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Candidates for Oneida County Executive face off in debate

The two candidates running for Oneida County Executive faced off in a debate at Utica Maennerchor Hall Tuesday night.

Posted: Oct 23, 2019 12:44 AM
Updated: Oct 24, 2019 11:15 AM

MARCY, N.Y. - The two candidates running for Oneida County Executive faced off in a debate at Utica Maennerchor Hall Tuesday night.

Incumbant Anthony Picente Jr. debated with challenger Michael Hennessy in front of a full room of voters, discussing many topics ranging from the budget, infrastructure, small businesses, agriculture, just to name a few.

The candidates both had 90 seconds to answer questions from panelists with a 30 second rebuttal to the other's answer. Later in the debate, the candidates took questions from the audience.

The debate began with opening statements from both candidates.

Picente pointed out what he has already done as county executive.

"For the last several years, we've seen the growth and work, the hard work, that we have put into county government, to make county government relevant again, to make county government a leader in public health, in public safety," Picente said. "We have a primary lead prevention program that I did on the first day in office, the opiate task force which is making great strides in combating this epidemic and on economic development we have worked tirelessly to bring jobs."

Hennessy touched on what he wants to do if elected.

"Government belongs in the hands of the people of Oneida County, no more top down decisions, we're going to get local participation, we're going to get government in your hands," Hennessy said. "The number one reason I'm running is there's just too many decisions made by a small group of people and you're expected to pay for it."

Financial issues were a big part of the night. The candidates touched on the budget, and how they will manage county spending.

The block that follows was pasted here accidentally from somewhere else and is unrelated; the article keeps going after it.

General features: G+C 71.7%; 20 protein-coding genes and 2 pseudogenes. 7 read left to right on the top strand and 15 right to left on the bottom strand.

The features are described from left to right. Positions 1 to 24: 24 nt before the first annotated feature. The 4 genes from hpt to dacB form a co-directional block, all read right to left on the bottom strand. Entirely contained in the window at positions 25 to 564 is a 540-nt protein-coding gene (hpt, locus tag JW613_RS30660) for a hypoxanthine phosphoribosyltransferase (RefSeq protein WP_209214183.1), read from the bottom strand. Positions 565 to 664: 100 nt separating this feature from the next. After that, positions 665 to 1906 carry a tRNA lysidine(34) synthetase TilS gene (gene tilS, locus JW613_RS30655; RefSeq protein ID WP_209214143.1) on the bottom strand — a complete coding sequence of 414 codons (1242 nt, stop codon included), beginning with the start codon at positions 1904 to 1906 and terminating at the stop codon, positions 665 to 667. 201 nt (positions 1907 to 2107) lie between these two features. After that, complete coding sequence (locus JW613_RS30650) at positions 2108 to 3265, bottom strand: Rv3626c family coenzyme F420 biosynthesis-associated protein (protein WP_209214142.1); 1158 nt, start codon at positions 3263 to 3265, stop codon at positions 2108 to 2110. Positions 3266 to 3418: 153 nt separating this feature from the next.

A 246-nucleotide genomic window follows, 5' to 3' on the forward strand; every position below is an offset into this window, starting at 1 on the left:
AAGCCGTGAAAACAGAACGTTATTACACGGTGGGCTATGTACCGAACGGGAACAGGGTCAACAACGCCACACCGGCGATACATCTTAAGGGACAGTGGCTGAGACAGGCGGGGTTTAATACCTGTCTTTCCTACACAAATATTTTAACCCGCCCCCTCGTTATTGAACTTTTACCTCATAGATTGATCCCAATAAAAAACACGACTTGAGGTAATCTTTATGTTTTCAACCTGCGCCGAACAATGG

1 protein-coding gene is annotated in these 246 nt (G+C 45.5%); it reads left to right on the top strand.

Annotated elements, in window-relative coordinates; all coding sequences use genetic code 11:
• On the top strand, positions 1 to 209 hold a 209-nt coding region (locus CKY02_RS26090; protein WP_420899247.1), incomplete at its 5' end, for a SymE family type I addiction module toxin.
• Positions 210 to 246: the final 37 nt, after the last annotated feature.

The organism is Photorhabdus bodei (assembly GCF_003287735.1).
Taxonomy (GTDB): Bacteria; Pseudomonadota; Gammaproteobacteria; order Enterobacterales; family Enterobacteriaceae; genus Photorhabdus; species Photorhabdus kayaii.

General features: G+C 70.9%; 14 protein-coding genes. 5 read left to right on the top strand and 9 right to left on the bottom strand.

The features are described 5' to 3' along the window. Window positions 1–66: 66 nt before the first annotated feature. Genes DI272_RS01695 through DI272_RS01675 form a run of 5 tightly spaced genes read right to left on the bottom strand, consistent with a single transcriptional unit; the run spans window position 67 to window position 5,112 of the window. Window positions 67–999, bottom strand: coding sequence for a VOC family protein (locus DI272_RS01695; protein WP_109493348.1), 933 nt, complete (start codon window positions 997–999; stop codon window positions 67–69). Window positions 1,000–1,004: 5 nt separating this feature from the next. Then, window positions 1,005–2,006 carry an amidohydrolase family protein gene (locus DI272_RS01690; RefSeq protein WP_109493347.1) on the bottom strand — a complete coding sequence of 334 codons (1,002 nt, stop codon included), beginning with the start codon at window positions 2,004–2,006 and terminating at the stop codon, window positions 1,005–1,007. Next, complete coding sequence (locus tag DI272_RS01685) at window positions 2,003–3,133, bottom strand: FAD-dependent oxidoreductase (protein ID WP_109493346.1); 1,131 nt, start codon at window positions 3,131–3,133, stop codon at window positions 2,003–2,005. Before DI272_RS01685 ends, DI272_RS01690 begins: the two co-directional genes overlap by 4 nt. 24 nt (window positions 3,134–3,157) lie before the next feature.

"When you look at that budget, you really got to think about the people that are behind the numbers, not just look at willfully cutting amounts without having a good solid financial plan, which I've had in place since 2007 which my opponent voted for when he was in office," Picente said.

Hennessy says he has budget plans of his own.

“We’re going to cut spending,” Hennessy said. "We're going to change a lot of the personnel when we come into county government, we're going to bring a lot of young people, new ideas, people from colleges and universities around here and outside. We are going to cut government spending by five percent."

The candidates also discussed infrastructure in Oneida County, Hennessy specifically pointing out the roads in Utica.

"I'm committed to putting towards $2.5 million a year into infrastructure improvements that can be used throughout the county,"

Hennssey said. "We often forget the Uticans and Romans that you too pay county taxes."

Picente says it's not a county function to fix the roads and sidewalks.

"We have a record on infrastructure, it has been improved in my time and continues to do so," Picente said. "As far as sidewalks and other things in the city of Utica, Rome, we can't fix those, we're not allowed to go into the cities and fix roads and sidewalks, we don't do that."

Picente and Hennessy also discussed property taxes. Picente pointing out that this is the seventh consecutive year that the property tax levy has not been raised. He says he plans to keep the property taxes down. Hennessy argued that the property taxes are not being increase because Oneida County has the highest sales tax in Upstate New York.

The audience submitted questions, but the hot topic was the hospital. The question was 'What is your position on the downtown hospital?"

"I'm opposed to the downtown hospital, it will not be completed if I'm the county executive," Hennessy said. "I'm not going to put any debt on your children and your grandchildren they cant afford to stay in this county."

"Well it's no secret I have supported the downtown hospital and I believe that health care is the most important issue facing us as we go forward in this community and the need for a new state of the art hospital that attracts new physicians and new techniques and can serve our residents better than the old facilities, its very instrumental." Picente said. "There is no debt laid on the tax payers from the building of the hospital, let’s be clear on that."

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